Sen. Markey Wants Pai Pledge of No NBC License Action

In the wake of President Donald Trump's FCC license-related threat leveled at NBC in a tweet Wednesday (Oct. 11), Sen. Ed Markey has fired off a letter to FCC chair Ajit Pai to reject what he called Trump's efforts to infringe on the First Amendment or undermine the commission's independence.

Related: NAB's Smith Decries Government Threat Against NBC

After NBC News reported that the president wanted to boost the country's nuclear arsenal by up to tenfold, Trump equated NBC with his main nemesis, CNN, calling NBC "fake news" and the story itself pure fiction. He then  followed that up with: "With all of the Fake News coming out of NBC and the Networks, at what point is it appropriate to challenge their License? Bad for country!” 

NBC, the broadcast network, is not licensed by the FCC, though it uses FCC-licensed spectrum for newsgathering, and its stations are licensed.

Pai has pledged to Congress that he would not act in a manner that stifles or penalizes free speech "even if requested by the administration, but Markey was looking for new assurances in the wake of the President's tweets.

Related: FCC's Pai: Free Speech Is Under Siege

Markey said it was "inappropriate for the president to propose challenging broadcasters' licenses because he disagrees with their coverage."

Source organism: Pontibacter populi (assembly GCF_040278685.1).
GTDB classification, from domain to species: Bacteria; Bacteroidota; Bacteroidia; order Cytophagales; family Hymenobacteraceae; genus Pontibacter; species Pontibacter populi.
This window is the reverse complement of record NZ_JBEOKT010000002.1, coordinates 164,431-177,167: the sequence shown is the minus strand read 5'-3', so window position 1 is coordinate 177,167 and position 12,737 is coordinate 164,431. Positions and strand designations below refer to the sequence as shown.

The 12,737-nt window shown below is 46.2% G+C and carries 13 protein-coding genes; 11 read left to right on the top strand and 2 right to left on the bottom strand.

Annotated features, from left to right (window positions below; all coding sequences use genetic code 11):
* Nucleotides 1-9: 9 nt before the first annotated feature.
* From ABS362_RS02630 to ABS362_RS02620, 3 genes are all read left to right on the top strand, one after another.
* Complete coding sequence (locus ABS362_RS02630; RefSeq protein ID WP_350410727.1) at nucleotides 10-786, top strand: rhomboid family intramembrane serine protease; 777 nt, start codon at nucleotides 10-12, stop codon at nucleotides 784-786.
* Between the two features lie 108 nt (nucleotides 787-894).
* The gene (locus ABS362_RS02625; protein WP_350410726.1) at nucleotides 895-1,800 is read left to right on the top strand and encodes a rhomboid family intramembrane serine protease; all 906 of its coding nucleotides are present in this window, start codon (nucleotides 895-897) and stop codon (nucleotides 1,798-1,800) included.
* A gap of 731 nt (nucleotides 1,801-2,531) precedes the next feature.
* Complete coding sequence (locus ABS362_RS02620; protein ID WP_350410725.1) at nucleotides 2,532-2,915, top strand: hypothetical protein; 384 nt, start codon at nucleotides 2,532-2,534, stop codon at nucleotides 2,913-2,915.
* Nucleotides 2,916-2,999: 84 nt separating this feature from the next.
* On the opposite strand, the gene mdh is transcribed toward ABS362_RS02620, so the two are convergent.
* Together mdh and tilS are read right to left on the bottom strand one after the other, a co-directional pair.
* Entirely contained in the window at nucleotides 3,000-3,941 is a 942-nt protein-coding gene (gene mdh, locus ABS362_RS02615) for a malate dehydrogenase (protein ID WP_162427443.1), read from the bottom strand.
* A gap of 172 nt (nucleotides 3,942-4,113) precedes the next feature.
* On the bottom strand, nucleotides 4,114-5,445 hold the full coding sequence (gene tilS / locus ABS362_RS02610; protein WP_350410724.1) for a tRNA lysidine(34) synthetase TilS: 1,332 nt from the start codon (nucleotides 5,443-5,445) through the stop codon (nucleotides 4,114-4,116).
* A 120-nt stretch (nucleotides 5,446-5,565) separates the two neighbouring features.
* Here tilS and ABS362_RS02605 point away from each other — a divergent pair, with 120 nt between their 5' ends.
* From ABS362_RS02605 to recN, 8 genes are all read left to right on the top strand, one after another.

"Any insinuation that elected officials could use the levers of government to control or sensor the news media would represent a startling degradation of the freedom of the press," Markey wrote to Pai, according to a copy supplied to B&C.

Markey said he not only wanted the chairman's commitment to resist the president's request--which Pai's pledge to Congress appears to cover--but also wanted Pai to publicly and specifically "refuse to challenge the license of any broadcaster because the president dislikes its coverage."

Markey wanted a response by Nov. 1

An FCC spokesperson was not immediately available for comment.

John Eggerton

Contributing editor John Eggerton has been an editor and/or writer on media regulation, legislation and policy for over four decades, including covering the FCC, FTC, Congress, the major media trade associations, and the federal courts. In addition to Multichannel News and Broadcasting + Cable, his work has appeared in Radio World, TV Technology, TV Fax, This Week in Consumer Electronics, Variety and the Encyclopedia Britannica.